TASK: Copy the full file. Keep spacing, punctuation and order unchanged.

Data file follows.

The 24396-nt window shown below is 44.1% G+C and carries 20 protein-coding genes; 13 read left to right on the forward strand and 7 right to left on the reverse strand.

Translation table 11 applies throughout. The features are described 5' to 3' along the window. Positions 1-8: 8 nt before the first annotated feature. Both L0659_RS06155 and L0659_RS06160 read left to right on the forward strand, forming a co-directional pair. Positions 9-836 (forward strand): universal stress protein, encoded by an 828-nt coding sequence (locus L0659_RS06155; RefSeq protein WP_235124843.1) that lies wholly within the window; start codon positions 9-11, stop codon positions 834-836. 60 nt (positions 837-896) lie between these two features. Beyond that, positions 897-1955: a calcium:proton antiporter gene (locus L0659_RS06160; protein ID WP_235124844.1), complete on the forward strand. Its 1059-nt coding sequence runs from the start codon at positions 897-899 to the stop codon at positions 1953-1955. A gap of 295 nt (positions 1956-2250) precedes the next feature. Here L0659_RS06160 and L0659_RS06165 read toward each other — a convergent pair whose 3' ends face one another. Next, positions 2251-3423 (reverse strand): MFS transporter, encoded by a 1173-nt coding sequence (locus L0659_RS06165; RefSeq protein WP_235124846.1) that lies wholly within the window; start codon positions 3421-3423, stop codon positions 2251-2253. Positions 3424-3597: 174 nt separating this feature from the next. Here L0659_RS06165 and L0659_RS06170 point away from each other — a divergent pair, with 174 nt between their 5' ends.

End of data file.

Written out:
The 24396-nt window shown below is 44.1% G+C and carries 20 protein-coding genes; 13 read left to right on the forward strand and 7 right to left on the reverse strand.

Translation table 11 applies throughout. The features are described 5' to 3' along the window. Positions 1-8: 8 nt before the first annotated feature. Both L0659_RS06155 and L0659_RS06160 read left to right on the forward strand, forming a co-directional pair. Positions 9-836 (forward strand): universal stress protein, encoded by an 828-nt coding sequence (locus L0659_RS06155; RefSeq protein WP_235124843.1) that lies wholly within the window; start codon positions 9-11, stop codon positions 834-836. 60 nt (positions 837-896) lie between these two features. Beyond that, positions 897-1955: a calcium:proton antiporter gene (locus L0659_RS06160; protein ID WP_235124844.1), complete on the forward strand. Its 1059-nt coding sequence runs from the start codon at positions 897-899 to the stop codon at positions 1953-1955. A gap of 295 nt (positions 1956-2250) precedes the next feature. Here L0659_RS06160 and L0659_RS06165 read toward each other — a convergent pair whose 3' ends face one another. Next, positions 2251-3423 (reverse strand): MFS transporter, encoded by a 1173-nt coding sequence (locus L0659_RS06165; RefSeq protein WP_235124846.1) that lies wholly within the window; start codon positions 3421-3423, stop codon positions 2251-2253. Positions 3424-3597: 174 nt separating this feature from the next. Here L0659_RS06165 and L0659_RS06170 point away from each other — a divergent pair, with 174 nt between their 5' ends.